Recognizing the Signs of a Stroke

Recognizing the Signs of a Stroke

A stroke occurs when a blood vessel within the brain is blocked or ruptures. When a stroke occurs the parts of the brain that are deprived of oxygen start to die. The parts of the body that are controlled by the damaged part of the brain do not function properly. Recognizing the symptoms of a stroke and getting medical treatment quickly can help limit the damage and increase the chance of recovery.

There are two types of strokes, ischemic and hemorrhagic. An ischemic stroke occurs when a blood clot blocks a blood vessel in the brain. The clot may have traveled to the brain from another part of the body, or the vessel itself may be clogged due to a buildup of fatty deposits. Ischemic strokes are the most common type of strokes. A hemorrhagic stroke occurs when an artery in the brain leaks or bursts, causing bleeding in the brain. The artery may have become weakened due to an aneurysm or other disorder affecting the blood vessels. This is a less common type of stroke, but is more difficult to treat and more deadly.

Recognizing the signs of a stroke and getting prompt medical treatment are essential to the person’s chance of recovery. The following list of symptoms indicates that a stroke may be occurring.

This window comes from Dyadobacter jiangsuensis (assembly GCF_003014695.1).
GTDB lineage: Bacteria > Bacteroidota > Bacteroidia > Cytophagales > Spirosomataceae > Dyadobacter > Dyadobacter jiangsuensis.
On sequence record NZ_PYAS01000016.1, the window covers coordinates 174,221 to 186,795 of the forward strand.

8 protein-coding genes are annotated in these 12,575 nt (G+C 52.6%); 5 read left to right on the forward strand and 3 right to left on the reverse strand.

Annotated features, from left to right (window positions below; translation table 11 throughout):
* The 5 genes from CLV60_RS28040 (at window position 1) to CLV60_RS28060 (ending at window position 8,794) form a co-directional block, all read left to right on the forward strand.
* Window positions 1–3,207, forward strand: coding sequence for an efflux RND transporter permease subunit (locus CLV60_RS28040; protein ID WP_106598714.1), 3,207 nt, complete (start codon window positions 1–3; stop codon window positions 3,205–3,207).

A� Sudden numbness, tingling, weakness, or paralysis on one side of the body

A� Sudden trouble speaking

A� Sudden vision changes

A� Sudden problems with walking or balance

A� Sudden confusion or difficulty understanding simple statements

A� Sudden severe headache that is different from past headaches

According to the National Stroke Association, an easy way to evaluate for stroke is to remember the acronym FAST.

A� F- (Face) Ask the person to smile. Does one side of the face droop?

A� A- (Arms) Ask the person to raise both arms. Does one arm drift downward?

A� S- (Speech) Ask the person to repeat a simple phrase. Is their speech slurred or strange?

A� T- (Time) If you observe any of these signs, call 9-1-1 immediately. Note the time you experienced the first symptoms.

A stroke is a medical emergency. Seek medical help immediately. Do not wait to see if symptoms go away. Every minute counts. If treated quickly, there are medications that can help the stroke patient have a better recovery.